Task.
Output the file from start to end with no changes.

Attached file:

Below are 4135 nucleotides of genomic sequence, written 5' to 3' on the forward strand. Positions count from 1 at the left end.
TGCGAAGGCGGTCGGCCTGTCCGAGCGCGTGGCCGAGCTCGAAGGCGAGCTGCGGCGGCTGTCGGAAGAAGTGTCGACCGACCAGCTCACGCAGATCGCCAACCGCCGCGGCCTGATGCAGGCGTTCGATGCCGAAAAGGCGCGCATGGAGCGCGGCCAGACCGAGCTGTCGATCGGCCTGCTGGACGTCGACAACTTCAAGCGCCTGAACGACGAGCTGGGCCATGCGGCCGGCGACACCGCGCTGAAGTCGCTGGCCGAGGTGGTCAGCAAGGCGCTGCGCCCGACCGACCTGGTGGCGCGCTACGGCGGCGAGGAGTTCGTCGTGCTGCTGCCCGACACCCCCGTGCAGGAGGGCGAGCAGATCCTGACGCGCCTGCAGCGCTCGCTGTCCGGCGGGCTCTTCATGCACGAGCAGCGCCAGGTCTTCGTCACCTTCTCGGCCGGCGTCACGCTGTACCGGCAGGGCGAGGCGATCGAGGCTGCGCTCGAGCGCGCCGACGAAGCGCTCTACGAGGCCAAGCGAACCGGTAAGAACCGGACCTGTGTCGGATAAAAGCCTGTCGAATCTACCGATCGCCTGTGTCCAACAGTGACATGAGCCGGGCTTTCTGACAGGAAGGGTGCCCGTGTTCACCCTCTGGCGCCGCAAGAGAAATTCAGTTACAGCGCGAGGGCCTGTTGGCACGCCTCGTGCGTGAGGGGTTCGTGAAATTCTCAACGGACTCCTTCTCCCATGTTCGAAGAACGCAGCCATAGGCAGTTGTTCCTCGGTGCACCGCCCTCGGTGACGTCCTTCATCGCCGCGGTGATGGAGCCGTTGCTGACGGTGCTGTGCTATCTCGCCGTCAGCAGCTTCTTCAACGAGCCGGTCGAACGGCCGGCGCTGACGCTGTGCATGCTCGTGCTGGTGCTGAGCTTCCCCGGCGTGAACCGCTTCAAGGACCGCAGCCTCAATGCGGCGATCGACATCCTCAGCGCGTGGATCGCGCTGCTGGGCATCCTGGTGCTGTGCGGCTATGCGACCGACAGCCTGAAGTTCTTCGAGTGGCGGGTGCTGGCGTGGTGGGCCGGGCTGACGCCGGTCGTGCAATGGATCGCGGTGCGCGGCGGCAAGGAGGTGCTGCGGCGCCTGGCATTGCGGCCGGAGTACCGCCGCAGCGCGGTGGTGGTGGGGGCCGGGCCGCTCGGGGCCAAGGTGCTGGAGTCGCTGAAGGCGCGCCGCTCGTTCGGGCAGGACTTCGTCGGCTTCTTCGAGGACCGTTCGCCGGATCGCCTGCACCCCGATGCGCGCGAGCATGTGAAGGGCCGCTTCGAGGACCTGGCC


Below are 4135 nucleotides of genomic sequence, written 5' to 3' on the forward strand. Positions count from 1 at the left end.
TGCGAAGGCGGTCGGCCTGTCCGAGCGCGTGGCCGAGCTCGAAGGCGAGCTGCGGCGGCTGTCGGAAGAAGTGTCGACCGACCAGCTCACGCAGATCGCCAACCGCCGCGGCCTGATGCAGGCGTTCGATGCCGAAAAGGCGCGCATGGAGCGCGGCCAGACCGAGCTGTCGATCGGCCTGCTGGACGTCGACAACTTCAAGCGCCTGAACGACGAGCTGGGCCATGCGGCCGGCGACACCGCGCTGAAGTCGCTGGCCGAGGTGGTCAGCAAGGCGCTGCGCCCGACCGACCTGGTGGCGCGCTACGGCGGCGAGGAGTTCGTCGTGCTGCTGCCCGACACCCCCGTGCAGGAGGGCGAGCAGATCCTGACGCGCCTGCAGCGCTCGCTGTCCGGCGGGCTCTTCATGCACGAGCAGCGCCAGGTCTTCGTCACCTTCTCGGCCGGCGTCACGCTGTACCGGCAGGGCGAGGCGATCGAGGCTGCGCTCGAGCGCGCCGACGAAGCGCTCTACGAGGCCAAGCGAACCGGTAAGAACCGGACCTGTGTCGGATAAAAGCCTGTCGAATCTACCGATCGCCTGTGTCCAACAGTGACATGAGCCGGGCTTTCTGACAGGAAGGGTGCCCGTGTTCACCCTCTGGCGCCGCAAGAGAAATTCAGTTACAGCGCGAGGGCCTGTTGGCACGCCTCGTGCGTGAGGGGTTCGTGAAATTCTCAACGGACTCCTTCTCCCATGTTCGAAGAACGCAGCCATAGGCAGTTGTTCCTCGGTGCACCGCCCTCGGTGACGTCCTTCATCGCCGCGGTGATGGAGCCGTTGCTGACGGTGCTGTGCTATCTCGCCGTCAGCAGCTTCTTCAACGAGCCGGTCGAACGGCCGGCGCTGACGCTGTGCATGCTCGTGCTGGTGCTGAGCTTCCCCGGCGTGAACCGCTTCAAGGACCGCAGCCTCAATGCGGCGATCGACATCCTCAGCGCGTGGATCGCGCTGCTGGGCATCCTGGTGCTGTGCGGCTATGCGACCGACAGCCTGAAGTTCTTCGAGTGGCGGGTGCTGGCGTGGTGGGCCGGGCTGACGCCGGTCGTGCAATGGATCGCGGTGCGCGGCGGCAAGGAGGTGCTGCGGCGCCTGGCATTGCGGCCGGAGTACCGCCGCAGCGCGGTGGTGGTGGGGGCCGGGCCGCTCGGGGCCAAGGTGCTGGAGTCGCTGAAGGCGCGCCGCTCGTTCGGGCAGGACTTCGTCGGCTTCTTCGAGGACCGTTCGCCGGATCGCCTGCACCCCGATGCGCGCGAGCATGTGAAGGGCCGCTTCGAGGACCTGGCC